POV-Ray : Newsgroups : povray.general : Inverse sphere? Server Time: 27 Jun 2019 04:26:09 GMT
  Inverse sphere? (Message 1 to 6 of 6)  
From: Mike Horvath
Subject: Inverse sphere?
Date: 28 May 2019 18:52:39
Message: <5ced8377$1@news.povray.org>
This tutorial about radiosity:

http://wiki.povray.org/content/HowTo:Use_radiosity#Step_5:_Find_Your_Error_Bound

says:

 > Sometimes radiosity can cause artifacts, one of the most common 
causes of artifacts is infinite radiosity rays. A good rule is to place 
any radiosity scene inside a large inverse sphere to avoid any ray 
colliding with the background or sky_sphere.

What is an inverse sphere? And how is it useful/beneficial in this 
situation? Thanks.


Michael


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From: Mike Horvath
Subject: Re: Inverse sphere?
Date: 28 May 2019 18:56:56
Message: <5ced8478$1@news.povray.org>
On 5/28/2019 2:52 PM, Mike Horvath wrote:
> This tutorial about radiosity:
> 
> http://wiki.povray.org/content/HowTo:Use_radiosity#Step_5:_Find_Your_Error_Bound 
> 
> 
> says:
> 
>  > Sometimes radiosity can cause artifacts, one of the most common 
> causes of artifacts is infinite radiosity rays. A good rule is to place 
> any radiosity scene inside a large inverse sphere to avoid any ray 
> colliding with the background or sky_sphere.
> 
> What is an inverse sphere? And how is it useful/beneficial in this 
> situation? Thanks.
> 
> 
> Michael


Oops! That link should be:

http://wiki.povray.org/content/HowTo:Use_radiosity#Artifacts


Michael


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From: Bald Eagle
Subject: Re: Inverse sphere?
Date: 28 May 2019 20:50:01
Message: <web.5ced9de9603a316d4eec112d0@news.povray.org>
Mike Horvath <mik### [at] gmailcom> wrote:

> What is an inverse sphere?

It's a spherical cavity inside the [solid] infinite POV-Ray space.

A solid sphere's inverse.


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From: Le Forgeron
Subject: Re: Inverse sphere?
Date: 29 May 2019 05:48:18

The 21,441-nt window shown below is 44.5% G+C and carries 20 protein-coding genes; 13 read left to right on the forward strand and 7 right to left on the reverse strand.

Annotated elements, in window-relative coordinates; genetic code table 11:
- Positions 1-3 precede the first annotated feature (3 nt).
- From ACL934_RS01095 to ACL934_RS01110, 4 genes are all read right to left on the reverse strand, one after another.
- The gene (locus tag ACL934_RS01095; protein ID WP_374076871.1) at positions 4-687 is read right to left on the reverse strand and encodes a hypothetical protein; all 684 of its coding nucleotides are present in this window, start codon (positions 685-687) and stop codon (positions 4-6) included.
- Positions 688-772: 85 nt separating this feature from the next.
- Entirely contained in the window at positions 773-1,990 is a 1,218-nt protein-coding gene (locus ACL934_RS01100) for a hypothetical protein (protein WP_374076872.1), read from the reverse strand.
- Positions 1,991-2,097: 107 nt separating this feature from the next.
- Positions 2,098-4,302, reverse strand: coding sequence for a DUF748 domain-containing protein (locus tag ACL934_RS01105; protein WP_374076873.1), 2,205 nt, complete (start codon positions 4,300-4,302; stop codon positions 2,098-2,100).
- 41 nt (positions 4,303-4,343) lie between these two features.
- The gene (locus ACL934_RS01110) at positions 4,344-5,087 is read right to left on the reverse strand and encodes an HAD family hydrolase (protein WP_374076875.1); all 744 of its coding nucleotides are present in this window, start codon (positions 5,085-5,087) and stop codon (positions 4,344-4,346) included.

Message: <5cee1d22$1@news.povray.org>
Le 28/05/2019 à 22:45, Bald Eagle a écrit :
> 
> Mike Horvath <mik### [at] gmailcom> wrote:
> 
>> What is an inverse sphere?
> 
> It's a spherical cavity inside the [solid] infinite POV-Ray space.
> 
> A solid sphere's inverse.
> 

and for the code oriented, it looks like:

sphere { 0, 1e+5 inverse  ...


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From: Thomas de Groot
Subject: Re: Inverse sphere?
Date: 29 May 2019 06:33:28
Message: <5cee27b8$1@news.povray.org>
On 29-5-2019 7:48, Le_Forgeron wrote:
> Le 28/05/2019 à 22:45, Bald Eagle a écrit :
>>
>> Mike Horvath <mik### [at] gmailcom> wrote:
>>
>>> What is an inverse sphere?
>>
>> It's a spherical cavity inside the [solid] infinite POV-Ray space.
>>
>> A solid sphere's inverse.
>>
> 
> and for the code oriented, it looks like:
> 
> sphere { 0, 1e+5 inverse  ...
> 

alternatively, although less elegant: sphere {0, 1e+5 hollow ...}  gives 
the same result.

-- 
Thomas


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From: Alain
Subject: Re: Inverse sphere?
Date: 30 May 2019 15:34:18
Message: <5ceff7fa$1@news.povray.org>
Le 19-05-28 à 14:52, Mike Horvath a écrit :
> This tutorial about radiosity:
> 
> http://wiki.povray.org/content/HowTo:Use_radiosity#Step_5:_Find_Your_Error_Bound 
> 
> 
> says:
> 
>  > Sometimes radiosity can cause artifacts, one of the most common 
> causes of artifacts is infinite radiosity rays. A good rule is to place 
> any radiosity scene inside a large inverse sphere to avoid any ray 
> colliding with the background or sky_sphere.
> 
> What is an inverse sphere? And how is it useful/beneficial in this 
> situation? Thanks.
> 
> 
> Michael

It can be a sphere with the «inverse» attribute, or a sphere with the 
hollow attribute.

The use of inverse or hollow is to allow the use of fog and media.

In my experience, I have never encountered any case where infinite rays 
have caused any artifacts.

My guess is it's a leftover from the early radiosity implementation that 
still had a max_distance setting that imposed a cutoff distance when 
testing for radiosity samples.


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